Less But Better

Updated: Jun 22



I have long said my interest in pursuing so many musical endeavors has been both a blessing and a curse.


On one hand, I derive great satisfaction and inspiration from learning so many different things, and I have grown in ways as a musician, and a music listener, I never would have otherwise.


On the other hand, having so many musical interests can translate into me spreading myself too thin.


I spent years trying to do it all, attempting and failing on a daily basis to fit in every single thing that caught my attention. All that did was lead to burnout, overwhelm, and complete exhaustion.


In his bestselling book Essentialism: The Disciplined Pursuit of Less, Greg McKeown discusses a concept he calls: “less but better.” As McKeown puts it, being an essentialist means saying no to more things (the trivial many), in order to focus, instead, on those few things that are the most important (the vital few). Focusing on a small selection of projects or activities means we can give the best part of ourselves to those things, and therefore do them better.


McKeown explains the importance of acknowledging that we can’t do everything, and instead emphasizes the importance of acknowledging that we have to make trade-offs. He says:


Once we accept the reality of trade-offs we stop asking, “How can I make it all work?” and start asking the more honest question “Which problem do I want to solve?”

For a musician this might lead to the questions: “What are the most important things I can be practicing right now?” or “What project do I need to focus on at the moment?”. You might make these decisions based on a commitment you have to honour, or a particular area of interest or weakness in your musicianship. You will also want to consider what fits within the bounds of your available time for working on music. Anything that doesn’t make it on your list now can always be addressed at a later time.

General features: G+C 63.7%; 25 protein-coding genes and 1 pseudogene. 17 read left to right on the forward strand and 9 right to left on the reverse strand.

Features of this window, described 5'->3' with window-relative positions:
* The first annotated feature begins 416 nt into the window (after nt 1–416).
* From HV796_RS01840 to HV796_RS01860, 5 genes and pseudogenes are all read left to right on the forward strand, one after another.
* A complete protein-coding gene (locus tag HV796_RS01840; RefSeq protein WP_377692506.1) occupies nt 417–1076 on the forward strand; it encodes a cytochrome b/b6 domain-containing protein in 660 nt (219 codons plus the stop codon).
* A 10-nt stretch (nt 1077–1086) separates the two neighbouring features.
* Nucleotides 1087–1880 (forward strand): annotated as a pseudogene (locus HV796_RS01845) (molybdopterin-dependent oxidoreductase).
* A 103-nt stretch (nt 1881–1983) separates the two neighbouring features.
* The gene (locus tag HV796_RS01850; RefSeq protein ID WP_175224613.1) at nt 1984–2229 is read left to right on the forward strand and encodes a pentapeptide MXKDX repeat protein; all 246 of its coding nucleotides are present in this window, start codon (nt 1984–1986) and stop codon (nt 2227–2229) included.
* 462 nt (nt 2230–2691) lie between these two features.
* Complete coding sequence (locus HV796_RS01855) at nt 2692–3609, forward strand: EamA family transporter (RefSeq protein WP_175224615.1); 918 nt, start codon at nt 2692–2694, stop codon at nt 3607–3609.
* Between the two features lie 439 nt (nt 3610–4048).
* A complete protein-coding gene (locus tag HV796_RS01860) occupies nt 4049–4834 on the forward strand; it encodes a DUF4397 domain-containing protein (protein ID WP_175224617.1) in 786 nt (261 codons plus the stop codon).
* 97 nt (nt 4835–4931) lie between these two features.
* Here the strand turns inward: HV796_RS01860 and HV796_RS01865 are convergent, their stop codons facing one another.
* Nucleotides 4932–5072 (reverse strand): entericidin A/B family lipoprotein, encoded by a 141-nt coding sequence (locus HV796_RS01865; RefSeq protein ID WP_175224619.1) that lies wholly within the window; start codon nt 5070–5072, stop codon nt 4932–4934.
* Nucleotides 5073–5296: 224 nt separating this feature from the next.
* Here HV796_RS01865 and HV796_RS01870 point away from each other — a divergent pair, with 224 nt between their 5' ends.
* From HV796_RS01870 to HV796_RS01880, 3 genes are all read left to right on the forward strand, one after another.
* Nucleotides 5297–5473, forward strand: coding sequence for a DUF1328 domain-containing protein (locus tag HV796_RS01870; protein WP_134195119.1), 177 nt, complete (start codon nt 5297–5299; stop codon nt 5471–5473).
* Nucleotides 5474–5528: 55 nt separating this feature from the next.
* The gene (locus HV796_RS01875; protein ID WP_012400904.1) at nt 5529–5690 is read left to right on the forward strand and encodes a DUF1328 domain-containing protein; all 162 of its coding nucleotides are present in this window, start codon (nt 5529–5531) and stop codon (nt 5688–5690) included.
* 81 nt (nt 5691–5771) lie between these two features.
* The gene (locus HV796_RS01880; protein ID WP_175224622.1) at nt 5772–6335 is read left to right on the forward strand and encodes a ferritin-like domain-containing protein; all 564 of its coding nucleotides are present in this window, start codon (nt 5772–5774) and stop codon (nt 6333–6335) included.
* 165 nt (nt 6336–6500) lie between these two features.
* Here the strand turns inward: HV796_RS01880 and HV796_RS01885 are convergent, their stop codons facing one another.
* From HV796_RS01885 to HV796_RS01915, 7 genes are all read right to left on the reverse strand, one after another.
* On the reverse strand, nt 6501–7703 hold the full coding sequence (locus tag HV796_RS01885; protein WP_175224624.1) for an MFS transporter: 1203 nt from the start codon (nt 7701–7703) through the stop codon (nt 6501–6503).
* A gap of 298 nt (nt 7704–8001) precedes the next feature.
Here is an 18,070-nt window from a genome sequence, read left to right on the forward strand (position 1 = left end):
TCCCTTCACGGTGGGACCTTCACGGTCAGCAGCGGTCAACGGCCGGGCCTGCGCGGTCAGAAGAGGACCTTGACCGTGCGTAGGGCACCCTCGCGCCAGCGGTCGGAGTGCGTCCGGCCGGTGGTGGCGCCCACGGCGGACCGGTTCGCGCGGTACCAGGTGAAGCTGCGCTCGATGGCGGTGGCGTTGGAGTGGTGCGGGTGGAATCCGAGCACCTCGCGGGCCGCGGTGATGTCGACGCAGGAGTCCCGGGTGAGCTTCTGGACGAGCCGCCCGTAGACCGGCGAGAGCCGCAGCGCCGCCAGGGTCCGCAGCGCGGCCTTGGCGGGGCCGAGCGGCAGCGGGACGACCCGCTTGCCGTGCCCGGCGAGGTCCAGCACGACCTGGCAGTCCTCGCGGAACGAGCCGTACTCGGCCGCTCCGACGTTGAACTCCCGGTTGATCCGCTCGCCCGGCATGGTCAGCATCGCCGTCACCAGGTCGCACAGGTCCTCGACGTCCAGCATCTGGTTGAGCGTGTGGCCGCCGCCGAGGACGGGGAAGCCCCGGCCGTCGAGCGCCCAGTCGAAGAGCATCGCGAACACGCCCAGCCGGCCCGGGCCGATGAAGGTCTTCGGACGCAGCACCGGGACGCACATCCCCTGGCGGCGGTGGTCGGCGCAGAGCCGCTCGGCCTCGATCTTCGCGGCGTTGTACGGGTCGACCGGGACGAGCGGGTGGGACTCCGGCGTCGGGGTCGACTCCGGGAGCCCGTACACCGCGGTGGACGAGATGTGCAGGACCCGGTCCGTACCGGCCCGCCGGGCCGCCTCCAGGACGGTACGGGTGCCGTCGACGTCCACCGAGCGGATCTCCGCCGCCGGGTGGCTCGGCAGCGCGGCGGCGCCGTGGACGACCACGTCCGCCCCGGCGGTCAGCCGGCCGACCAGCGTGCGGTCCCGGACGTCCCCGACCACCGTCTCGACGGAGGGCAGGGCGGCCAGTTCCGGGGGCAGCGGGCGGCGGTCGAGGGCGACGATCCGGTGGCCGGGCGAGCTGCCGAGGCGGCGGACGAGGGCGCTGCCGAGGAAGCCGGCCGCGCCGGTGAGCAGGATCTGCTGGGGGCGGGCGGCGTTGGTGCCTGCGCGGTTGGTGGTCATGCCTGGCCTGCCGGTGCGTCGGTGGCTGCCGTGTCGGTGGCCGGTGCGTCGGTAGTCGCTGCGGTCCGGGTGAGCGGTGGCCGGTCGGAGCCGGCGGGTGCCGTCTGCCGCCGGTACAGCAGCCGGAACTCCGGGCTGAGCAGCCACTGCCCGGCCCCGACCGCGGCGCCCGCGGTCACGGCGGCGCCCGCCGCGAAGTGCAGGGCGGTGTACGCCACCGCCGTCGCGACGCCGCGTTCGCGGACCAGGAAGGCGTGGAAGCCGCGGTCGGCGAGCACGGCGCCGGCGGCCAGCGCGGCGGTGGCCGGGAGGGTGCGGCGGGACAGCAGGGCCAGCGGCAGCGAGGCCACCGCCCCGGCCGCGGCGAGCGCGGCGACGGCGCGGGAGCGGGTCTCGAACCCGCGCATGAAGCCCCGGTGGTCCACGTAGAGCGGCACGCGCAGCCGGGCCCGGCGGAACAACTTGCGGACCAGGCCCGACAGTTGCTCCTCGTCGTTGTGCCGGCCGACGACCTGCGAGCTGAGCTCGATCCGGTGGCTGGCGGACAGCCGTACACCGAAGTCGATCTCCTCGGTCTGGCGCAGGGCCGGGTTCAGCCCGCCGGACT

Once I stopped trying to do it all, and started instead to work only on what was most important during that moment in time, I noticed a massive shift in my relationship to my practice routine, and to making music. By focusing on fewer things, I can dive deeper to better sharpen my understanding, and internalize what I’m learning. I finish projects within a more reasonable amount of time, and at a higher quality. I also enjoy my time spent practicing and working on music much more because my mind isn’t so distracted by thoughts about all the other things I have to work on. I am much more present and satisfied in the moment with the task at hand.


If you find yourself feeling overwhelmed by all the things you want to do, it’s worth asking yourself: “What is most essential to my musical life at this moment?”.